One of my favorite parts about working with the Internet and in web development is that I get to use so many cool toys on my computer. I think a fascination with these sort of tools is a shared trait of web designers that helps push us into the web design industry.
If you haven’t noticed, a common theme has been running through my posts. This theme is the importance of becoming a trusted asset to our clients, so that they come to us anytime they need anything to do with the Internet. We help to put the Internet at the forefront of their thinking when they are considering how to grow their business. Consequently, if they have advertising dollars, rather than putting it all in print, radio or TV, hopefully they will filter it through you for Internet marketing instead.
In my last post, I talked specifically about the importance of building a trusted relationship by thoroughly testing our own work to ensure quality before letting a client see it. Here are 5 of my favorite tools that I or my team use on a daily basis to help make the best quality websites possible. If you find these helpful, my newsletter includes even more web design tips as well as a copy of my quality control checklist.
1. Jing – Easy Screenshots
I love Jing! It is the perfect tool to easily and quickly take screenshots, make quick edits, and then email to someone to explain something about a design. You know what they say about a picture being worth a thousand words; Jing allows you to to take 30 seconds to put in a screenshot what would have taken several minutes to write up in an email or explain over the phone. It is a tremendous time saver.
2. IETester – Test Any Version of Internet Explorer
Microsoft has blessed the world with a multitude of browsers that never follow true standards and each manage to have their own unique quirky bugs. Thankfully, IE6, the worst of them, is at such a low market share now, less than 1%, that I don’t worry about it anymore except for basic site functionality. Still, it is necessary to test sites in the other versions of IE7-IE9, and this can be complicated since multiple instances of different Internet Explorer versions can’t be installed on one machine.
IETester fixes that problem. It will render any version of IE5.5-IE10 all within the same program but in different tabs. Now checking out your site in each version of IE is as easy as clicking through the different tabs. This alone could save you hours of time in going back and forth between different computers or running a virtual machine just so you can check another version of IE or even calling up a friend to look at it for you.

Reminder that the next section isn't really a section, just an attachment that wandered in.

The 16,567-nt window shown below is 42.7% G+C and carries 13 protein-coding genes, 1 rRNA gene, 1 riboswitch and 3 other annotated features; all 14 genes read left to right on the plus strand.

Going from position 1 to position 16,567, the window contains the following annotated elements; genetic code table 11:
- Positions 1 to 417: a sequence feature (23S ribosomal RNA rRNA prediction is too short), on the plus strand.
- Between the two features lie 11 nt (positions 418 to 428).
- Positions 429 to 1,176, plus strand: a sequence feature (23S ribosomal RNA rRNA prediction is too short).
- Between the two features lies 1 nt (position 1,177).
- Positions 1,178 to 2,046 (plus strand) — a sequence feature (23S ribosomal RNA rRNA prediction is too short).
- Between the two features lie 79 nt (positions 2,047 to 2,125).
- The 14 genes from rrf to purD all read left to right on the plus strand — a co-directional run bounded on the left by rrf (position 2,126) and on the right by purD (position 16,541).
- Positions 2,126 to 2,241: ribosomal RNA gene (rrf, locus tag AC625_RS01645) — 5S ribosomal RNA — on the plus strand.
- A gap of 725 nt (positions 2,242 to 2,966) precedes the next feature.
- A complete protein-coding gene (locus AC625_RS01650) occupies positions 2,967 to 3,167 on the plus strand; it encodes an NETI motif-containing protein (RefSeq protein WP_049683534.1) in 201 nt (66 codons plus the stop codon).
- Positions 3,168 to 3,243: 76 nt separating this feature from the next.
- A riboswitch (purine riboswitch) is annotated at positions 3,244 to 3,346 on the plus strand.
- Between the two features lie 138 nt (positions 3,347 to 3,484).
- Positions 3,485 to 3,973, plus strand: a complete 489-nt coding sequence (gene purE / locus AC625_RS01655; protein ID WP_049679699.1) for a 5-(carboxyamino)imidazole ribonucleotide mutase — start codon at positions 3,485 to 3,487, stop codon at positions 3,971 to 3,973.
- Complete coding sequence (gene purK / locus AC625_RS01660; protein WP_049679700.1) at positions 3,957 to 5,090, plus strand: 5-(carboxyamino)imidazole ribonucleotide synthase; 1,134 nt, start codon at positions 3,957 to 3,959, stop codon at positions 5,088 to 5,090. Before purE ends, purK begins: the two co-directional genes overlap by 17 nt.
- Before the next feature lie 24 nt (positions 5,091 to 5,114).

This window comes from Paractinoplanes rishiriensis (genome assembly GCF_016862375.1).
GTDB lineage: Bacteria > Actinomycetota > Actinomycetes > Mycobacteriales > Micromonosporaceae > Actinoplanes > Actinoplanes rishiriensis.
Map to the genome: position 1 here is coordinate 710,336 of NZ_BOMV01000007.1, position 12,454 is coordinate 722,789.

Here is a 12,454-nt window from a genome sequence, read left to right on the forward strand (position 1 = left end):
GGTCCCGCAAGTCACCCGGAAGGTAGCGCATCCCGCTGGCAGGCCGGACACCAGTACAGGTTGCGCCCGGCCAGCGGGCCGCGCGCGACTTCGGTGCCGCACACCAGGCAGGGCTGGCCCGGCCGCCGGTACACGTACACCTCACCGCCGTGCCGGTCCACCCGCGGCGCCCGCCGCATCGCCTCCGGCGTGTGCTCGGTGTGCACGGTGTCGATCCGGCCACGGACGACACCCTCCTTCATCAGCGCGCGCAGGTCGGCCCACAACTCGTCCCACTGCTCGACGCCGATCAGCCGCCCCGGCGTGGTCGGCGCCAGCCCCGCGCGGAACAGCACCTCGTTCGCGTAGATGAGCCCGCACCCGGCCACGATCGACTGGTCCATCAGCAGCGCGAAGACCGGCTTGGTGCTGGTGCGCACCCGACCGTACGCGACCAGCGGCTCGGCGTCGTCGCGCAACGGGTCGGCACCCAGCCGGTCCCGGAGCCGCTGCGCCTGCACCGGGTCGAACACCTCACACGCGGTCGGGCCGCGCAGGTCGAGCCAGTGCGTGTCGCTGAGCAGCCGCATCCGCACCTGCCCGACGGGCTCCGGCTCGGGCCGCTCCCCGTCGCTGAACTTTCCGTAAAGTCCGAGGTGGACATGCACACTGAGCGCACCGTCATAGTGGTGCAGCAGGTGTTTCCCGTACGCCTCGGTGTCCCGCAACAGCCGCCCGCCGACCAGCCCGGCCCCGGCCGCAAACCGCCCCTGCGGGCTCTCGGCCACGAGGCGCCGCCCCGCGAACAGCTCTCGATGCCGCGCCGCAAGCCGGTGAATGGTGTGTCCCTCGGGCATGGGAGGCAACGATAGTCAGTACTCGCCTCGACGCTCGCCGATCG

3. Web Developer Browser Plugin
Web Developer will also allow you to highlight different elements right on the page to see exactly what CSS is affecting it, which can be especially handy if you are working within a CMS (Content Management System) that is pulling code from multiple sources.
Even if you are using my Quality Control Guide, there will be times when you miss some kind of bug, and even after your client describes it you can’t reproduce it. It is nearly impossible to fix a bug that you can’t reproduce. Usually this issue arrises from a client using a very old machine, or from some kind of proprietary software on their computer, a browser plugin or malware, or any number of other issues.
Asking your client to go to SupportDetails and enter your email address to send you a report about their computer can save a lot of time. With this one simple step, you can find out lots of important details about your client’s computer, without having to walk them step-by-step through how to get each piece of information. It saves your client from getting frustrated as well.
5. Broken Link Checkers
Having a good automatic link checker is a great time saver. This isn’t a fail-safe, since it doesn’t validate that all of your links point to the correct URL, but it does ensure that they aren’t dead links. There are several great web design tools to check for broken links.
First, there is an excellent web-based link checker at BrokenLinkCheck.com. This is a very thorough tool and will scan your entire site and output a list of all the broken links as well as the page where they are found.
For a quick link check on one page at a time, there are several good browser plugin tools. My favorite browser-based link checker is for Chrome and is called Check My Links. It quickly scans the page, giving you a percentage progress readout as it goes. Firefox also has a comparable tool called LinkChecker, although I haven’t used it as much since I do the majority of my web development in Chrome. LinkChecker doesn’t provide a summary, but instead highlights broken or problem links right on the page.
Each of these free web design tools can help you create better quality websites more quickly. If you find these suggestions helpful, then you will like my Web Design Quality Control Made Easy guide. You can download your free copy by signing up for my newsletter at the top right hand side of this page or by clicking here. You will also get more tips and strategies to help make your web design or development business a success, and I promise to never abuse your trust.